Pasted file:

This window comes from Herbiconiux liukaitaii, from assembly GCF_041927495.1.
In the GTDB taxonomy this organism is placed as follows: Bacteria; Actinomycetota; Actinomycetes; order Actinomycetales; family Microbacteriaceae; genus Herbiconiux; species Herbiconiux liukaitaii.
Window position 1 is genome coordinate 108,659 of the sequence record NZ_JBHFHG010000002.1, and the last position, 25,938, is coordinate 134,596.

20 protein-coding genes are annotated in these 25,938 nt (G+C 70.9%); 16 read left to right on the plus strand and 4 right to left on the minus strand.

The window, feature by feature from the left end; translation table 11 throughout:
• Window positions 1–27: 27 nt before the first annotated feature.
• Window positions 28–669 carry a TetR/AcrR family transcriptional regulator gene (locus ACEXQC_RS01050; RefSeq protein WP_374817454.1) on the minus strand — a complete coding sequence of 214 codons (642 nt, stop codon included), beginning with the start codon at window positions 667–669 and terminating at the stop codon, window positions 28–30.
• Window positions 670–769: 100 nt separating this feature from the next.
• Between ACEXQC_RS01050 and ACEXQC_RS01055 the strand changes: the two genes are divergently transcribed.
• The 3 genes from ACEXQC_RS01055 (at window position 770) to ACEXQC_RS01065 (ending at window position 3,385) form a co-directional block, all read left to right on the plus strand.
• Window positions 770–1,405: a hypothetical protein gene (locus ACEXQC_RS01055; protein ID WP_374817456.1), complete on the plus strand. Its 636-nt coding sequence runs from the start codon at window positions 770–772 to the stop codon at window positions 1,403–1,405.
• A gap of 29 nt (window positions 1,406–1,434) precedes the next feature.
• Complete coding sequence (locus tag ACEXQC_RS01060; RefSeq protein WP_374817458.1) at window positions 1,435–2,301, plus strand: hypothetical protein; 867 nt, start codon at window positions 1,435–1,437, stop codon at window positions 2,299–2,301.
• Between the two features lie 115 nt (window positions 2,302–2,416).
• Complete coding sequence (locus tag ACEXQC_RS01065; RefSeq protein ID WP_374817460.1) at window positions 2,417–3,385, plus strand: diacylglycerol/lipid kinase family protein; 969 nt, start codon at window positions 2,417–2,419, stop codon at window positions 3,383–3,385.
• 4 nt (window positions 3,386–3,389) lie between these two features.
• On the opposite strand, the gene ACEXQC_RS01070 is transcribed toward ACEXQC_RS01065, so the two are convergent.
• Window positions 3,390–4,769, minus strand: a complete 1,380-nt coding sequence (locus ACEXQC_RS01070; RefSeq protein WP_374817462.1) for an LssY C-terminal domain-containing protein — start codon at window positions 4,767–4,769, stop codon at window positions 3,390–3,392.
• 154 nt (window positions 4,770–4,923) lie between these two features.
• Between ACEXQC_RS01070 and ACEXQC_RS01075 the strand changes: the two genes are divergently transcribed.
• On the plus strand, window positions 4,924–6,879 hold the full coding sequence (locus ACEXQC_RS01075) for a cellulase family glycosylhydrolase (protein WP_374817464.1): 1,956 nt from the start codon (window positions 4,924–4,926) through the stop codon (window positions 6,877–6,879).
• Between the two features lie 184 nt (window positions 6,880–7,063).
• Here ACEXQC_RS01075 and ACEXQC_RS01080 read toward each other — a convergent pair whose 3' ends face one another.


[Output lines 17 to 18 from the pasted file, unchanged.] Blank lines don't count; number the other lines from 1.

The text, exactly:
• On the opposite strand, the gene ACEXQC_RS01070 is transcribed toward ACEXQC_RS01065, so the two are convergent.
• Window positions 3,390–4,769, minus strand: a complete 1,380-nt coding sequence (locus ACEXQC_RS01070; RefSeq protein WP_374817462.1) for an LssY C-terminal domain-containing protein — start codon at window positions 4,767–4,769, stop codon at window positions 3,390–3,392.